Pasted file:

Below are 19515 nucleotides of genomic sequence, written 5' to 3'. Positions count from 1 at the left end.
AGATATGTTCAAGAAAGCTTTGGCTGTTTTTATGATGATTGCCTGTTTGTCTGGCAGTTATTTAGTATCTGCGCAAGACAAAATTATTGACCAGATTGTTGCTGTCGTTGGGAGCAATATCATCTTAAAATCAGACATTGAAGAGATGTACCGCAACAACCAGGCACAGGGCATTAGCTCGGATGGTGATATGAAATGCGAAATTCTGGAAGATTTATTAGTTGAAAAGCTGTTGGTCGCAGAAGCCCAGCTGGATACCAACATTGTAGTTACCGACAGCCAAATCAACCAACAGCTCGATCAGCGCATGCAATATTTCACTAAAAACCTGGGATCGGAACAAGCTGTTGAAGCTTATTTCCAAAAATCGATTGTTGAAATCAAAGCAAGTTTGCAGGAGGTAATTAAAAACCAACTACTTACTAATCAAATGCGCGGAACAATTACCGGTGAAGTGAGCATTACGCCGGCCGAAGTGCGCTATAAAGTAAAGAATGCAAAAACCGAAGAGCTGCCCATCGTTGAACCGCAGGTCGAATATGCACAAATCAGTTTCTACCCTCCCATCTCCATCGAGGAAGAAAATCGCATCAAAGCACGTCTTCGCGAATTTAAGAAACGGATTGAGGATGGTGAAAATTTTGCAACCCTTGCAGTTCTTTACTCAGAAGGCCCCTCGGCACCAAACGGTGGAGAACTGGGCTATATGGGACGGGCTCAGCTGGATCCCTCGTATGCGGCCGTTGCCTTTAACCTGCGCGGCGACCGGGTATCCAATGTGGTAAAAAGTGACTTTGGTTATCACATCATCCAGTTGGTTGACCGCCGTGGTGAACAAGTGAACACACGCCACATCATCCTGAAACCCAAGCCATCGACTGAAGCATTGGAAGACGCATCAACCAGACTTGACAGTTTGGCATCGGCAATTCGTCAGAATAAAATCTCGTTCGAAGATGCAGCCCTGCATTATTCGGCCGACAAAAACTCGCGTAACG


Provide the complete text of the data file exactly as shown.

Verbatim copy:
Below are 19515 nucleotides of genomic sequence, written 5' to 3'. Positions count from 1 at the left end.
AGATATGTTCAAGAAAGCTTTGGCTGTTTTTATGATGATTGCCTGTTTGTCTGGCAGTTATTTAGTATCTGCGCAAGACAAAATTATTGACCAGATTGTTGCTGTCGTTGGGAGCAATATCATCTTAAAATCAGACATTGAAGAGATGTACCGCAACAACCAGGCACAGGGCATTAGCTCGGATGGTGATATGAAATGCGAAATTCTGGAAGATTTATTAGTTGAAAAGCTGTTGGTCGCAGAAGCCCAGCTGGATACCAACATTGTAGTTACCGACAGCCAAATCAACCAACAGCTCGATCAGCGCATGCAATATTTCACTAAAAACCTGGGATCGGAACAAGCTGTTGAAGCTTATTTCCAAAAATCGATTGTTGAAATCAAAGCAAGTTTGCAGGAGGTAATTAAAAACCAACTACTTACTAATCAAATGCGCGGAACAATTACCGGTGAAGTGAGCATTACGCCGGCCGAAGTGCGCTATAAAGTAAAGAATGCAAAAACCGAAGAGCTGCCCATCGTTGAACCGCAGGTCGAATATGCACAAATCAGTTTCTACCCTCCCATCTCCATCGAGGAAGAAAATCGCATCAAAGCACGTCTTCGCGAATTTAAGAAACGGATTGAGGATGGTGAAAATTTTGCAACCCTTGCAGTTCTTTACTCAGAAGGCCCCTCGGCACCAAACGGTGGAGAACTGGGCTATATGGGACGGGCTCAGCTGGATCCCTCGTATGCGGCCGTTGCCTTTAACCTGCGCGGCGACCGGGTATCCAATGTGGTAAAAAGTGACTTTGGTTATCACATCATCCAGTTGGTTGACCGCCGTGGTGAACAAGTGAACACACGCCACATCATCCTGAAACCCAAGCCATCGACTGAAGCATTGGAAGACGCATCAACCAGACTTGACAGTTTGGCATCGGCAATTCGTCAGAATAAAATCTCGTTCGAAGATGCAGCCCTGCATTATTCGGCCGACAAAAACTCGCGTAACG